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Chat with the mortgage hombre

By Holden Lewis ·
Thursday, November 18, 2010
Posted: 4 pm ET

I'm going to answer questions about today's mortgage market in a live chat at 2:30 p.m. eastern time Friday, Nov. 19. It'll last half an hour. West Coasters, take an early lunch and log on.

It will be here. You can sign up there now for an email reminder shortly before the chat begins.

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Holden Lewis
November 29, 2010 at 11:15 am

Meg, your question just popped up in my inbox, so I'm answering late. Generally, I think it's best to lock sooner rather than later. Everyone wants to lock at the lowest rate possible. But rates are unpredictable, so locking at the lowest rate is a matter of luck instead of skill.

Because of that, it's best to think differently. Instead of locking at the lowest possible rate, tell yourself that you'll lock at a rate that you can live with.

I think mortgage rates are on an upward trend, so it's better to lock now and not later. You'll be able to find thousands of people who believe that rates will fall over the coming weeks, and they might well be correct. Is it wise to float, and wait to see if those predictions are correct? I know how I would answer that question. How about you?

Holden Lewis
November 22, 2010 at 10:21 am

I don't know the answer to your question, but I hope I can help you think about it more clearly.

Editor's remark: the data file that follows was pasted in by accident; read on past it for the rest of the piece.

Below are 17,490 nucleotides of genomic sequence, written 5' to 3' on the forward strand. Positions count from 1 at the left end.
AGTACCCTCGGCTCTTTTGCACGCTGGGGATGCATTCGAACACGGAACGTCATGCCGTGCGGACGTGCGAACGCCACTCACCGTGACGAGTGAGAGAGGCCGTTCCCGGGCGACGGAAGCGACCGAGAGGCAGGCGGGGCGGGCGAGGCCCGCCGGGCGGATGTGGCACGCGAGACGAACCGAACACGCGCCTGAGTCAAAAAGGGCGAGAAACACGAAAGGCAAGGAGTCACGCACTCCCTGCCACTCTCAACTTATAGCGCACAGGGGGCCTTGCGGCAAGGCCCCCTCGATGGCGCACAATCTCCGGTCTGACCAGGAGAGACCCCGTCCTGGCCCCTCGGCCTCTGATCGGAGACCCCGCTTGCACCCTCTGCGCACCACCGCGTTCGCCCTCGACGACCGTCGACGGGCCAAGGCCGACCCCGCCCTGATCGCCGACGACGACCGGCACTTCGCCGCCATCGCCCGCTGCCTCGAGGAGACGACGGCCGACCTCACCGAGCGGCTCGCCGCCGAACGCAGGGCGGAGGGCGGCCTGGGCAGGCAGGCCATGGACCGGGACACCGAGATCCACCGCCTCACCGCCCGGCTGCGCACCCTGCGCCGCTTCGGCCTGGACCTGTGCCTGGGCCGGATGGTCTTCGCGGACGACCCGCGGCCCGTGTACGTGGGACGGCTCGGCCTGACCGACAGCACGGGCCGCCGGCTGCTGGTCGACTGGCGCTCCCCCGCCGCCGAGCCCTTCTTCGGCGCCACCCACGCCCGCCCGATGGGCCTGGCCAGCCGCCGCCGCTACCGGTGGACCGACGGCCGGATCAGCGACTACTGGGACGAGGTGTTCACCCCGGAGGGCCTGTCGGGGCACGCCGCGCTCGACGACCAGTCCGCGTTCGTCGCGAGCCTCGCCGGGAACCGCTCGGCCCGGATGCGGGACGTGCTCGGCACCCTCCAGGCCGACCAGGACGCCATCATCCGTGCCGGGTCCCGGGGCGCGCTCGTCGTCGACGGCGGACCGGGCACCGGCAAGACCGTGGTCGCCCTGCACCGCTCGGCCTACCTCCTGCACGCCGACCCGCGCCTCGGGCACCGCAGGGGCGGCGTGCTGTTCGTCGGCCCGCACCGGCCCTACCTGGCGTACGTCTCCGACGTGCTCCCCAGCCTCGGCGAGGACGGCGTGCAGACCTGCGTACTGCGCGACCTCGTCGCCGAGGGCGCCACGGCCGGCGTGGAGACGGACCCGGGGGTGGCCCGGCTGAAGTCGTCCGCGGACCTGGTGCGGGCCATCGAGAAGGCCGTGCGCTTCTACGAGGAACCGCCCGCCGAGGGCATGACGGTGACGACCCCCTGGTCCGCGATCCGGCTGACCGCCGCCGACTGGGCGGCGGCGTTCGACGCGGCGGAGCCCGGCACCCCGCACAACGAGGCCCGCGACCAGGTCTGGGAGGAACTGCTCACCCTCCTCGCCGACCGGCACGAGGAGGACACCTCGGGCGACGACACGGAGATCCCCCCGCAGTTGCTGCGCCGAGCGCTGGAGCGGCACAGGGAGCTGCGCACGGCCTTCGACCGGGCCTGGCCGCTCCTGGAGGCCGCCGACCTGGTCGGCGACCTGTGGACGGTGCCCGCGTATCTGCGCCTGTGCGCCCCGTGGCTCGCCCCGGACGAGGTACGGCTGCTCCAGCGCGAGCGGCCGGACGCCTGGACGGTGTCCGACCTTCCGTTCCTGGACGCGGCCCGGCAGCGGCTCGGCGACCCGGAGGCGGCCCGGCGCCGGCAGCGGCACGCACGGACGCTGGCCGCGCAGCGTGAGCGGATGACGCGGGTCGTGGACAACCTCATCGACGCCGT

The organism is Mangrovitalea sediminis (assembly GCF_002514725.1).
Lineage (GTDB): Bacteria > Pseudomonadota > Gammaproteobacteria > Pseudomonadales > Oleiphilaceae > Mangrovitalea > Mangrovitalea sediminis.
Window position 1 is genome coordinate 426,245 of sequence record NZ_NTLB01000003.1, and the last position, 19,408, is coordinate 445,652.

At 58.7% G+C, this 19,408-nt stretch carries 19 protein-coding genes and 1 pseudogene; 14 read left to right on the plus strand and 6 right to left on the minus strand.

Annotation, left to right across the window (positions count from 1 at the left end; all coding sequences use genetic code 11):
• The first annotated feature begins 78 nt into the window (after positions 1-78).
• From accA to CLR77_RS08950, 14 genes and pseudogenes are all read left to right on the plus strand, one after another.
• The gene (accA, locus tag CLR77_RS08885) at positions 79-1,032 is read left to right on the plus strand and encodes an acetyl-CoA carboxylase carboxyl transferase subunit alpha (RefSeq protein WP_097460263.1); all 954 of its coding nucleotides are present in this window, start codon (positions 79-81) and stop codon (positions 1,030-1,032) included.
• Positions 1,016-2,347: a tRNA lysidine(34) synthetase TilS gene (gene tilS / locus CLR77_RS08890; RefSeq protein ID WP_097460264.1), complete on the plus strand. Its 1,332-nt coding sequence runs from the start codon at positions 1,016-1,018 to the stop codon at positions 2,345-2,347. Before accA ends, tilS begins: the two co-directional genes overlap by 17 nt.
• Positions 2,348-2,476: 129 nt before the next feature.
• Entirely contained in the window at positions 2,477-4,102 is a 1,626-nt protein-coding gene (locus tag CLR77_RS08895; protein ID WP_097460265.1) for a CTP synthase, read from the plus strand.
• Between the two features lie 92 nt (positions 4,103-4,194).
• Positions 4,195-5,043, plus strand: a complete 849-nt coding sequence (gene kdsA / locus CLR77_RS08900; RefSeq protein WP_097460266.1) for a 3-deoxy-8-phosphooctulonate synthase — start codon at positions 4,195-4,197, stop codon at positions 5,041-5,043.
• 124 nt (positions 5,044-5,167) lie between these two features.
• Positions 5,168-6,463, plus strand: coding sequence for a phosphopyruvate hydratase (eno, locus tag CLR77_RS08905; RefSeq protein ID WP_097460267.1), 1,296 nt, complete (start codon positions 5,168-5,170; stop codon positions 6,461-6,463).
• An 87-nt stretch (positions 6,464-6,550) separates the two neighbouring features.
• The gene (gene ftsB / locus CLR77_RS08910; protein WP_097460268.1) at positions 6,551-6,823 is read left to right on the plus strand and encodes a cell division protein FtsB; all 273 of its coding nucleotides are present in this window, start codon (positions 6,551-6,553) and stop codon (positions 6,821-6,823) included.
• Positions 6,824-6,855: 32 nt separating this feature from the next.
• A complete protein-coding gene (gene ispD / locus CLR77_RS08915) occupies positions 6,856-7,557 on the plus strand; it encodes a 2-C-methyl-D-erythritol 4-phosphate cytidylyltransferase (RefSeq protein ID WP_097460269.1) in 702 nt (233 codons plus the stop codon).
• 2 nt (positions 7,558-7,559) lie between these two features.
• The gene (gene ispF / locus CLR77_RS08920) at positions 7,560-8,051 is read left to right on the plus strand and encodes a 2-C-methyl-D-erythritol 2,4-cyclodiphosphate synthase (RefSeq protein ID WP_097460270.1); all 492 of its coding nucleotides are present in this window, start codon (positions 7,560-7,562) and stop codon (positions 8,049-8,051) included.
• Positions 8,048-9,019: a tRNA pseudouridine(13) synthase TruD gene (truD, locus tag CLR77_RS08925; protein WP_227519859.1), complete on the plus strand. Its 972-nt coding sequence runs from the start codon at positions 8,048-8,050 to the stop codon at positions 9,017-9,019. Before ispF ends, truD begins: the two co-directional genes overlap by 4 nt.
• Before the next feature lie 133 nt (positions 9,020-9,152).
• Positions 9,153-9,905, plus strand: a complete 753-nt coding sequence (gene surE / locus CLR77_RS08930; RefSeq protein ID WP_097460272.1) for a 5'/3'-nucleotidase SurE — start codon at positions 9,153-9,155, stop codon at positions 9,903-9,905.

Don't think of this as a dollars-and-cents decision. Instead, think of it as a decision that will affect your emotions over the next few years. Think of what scenario would cause you more emotional pain:

Scenario One: You get a 30-year, fixed-rate jumbo mortgage. Every once in a while over the next decade, you check up on rates, just to see if you made the right decision. It turns out that you didn't. It would have been better to get the 7/1 ARM.

Scenario Two: You get a 7/1 ARM, and as the seventh year draws to an end, you realize that you're going to get stuck with a much higher mortgage payment when the initial rate expires. Either you'll keep the ARM and your rate and payment will jump, or you'll refinance and your monthly payment will jump.

Which of those two scenarios sounds more miserable? Which would keep you up nights? With me, Scenario Two would be the more bothersome. But I've known plenty of people who would be bugged more by Scenario One because they would feel dumb.

Another way to think about it is to ask yourself: What's the worst that could happen, and how would that make me feel? And choose your mortgage accordingly.

And promise yourself that, no matter which choice you make, you won't kick yourself in the future.

November 21, 2010 at 3:26 pm

Is it a good idea to get a 7 year arm on a jumbo mortgage or should I get a higher fixed 30 year rate. If I get the 7 year arm I would have paid off enough of the principal to bring it below the 417000 mark after 7 years. But I am afraid that rates might be too high in 7 years and I
can't refi to a low rate. Please help. I am torn between two decisions. I don't know what to do.

November 19, 2010 at 9:39 pm

Last month on 10/28 I was quoted 4.125% for $331 for cost for the rate plus document fees. Today, $331 gets me a 4.375%. My question is should I wait or lock in as soon as possibly before rates increase?

Holden Lewis
November 19, 2010 at 4:16 pm

You should be OK Monday.

Tanya Esselmann
November 19, 2010 at 3:23 pm

where are mortgage rates heading over the weekend? should i push to get a lock today, or will i still be ok on monday?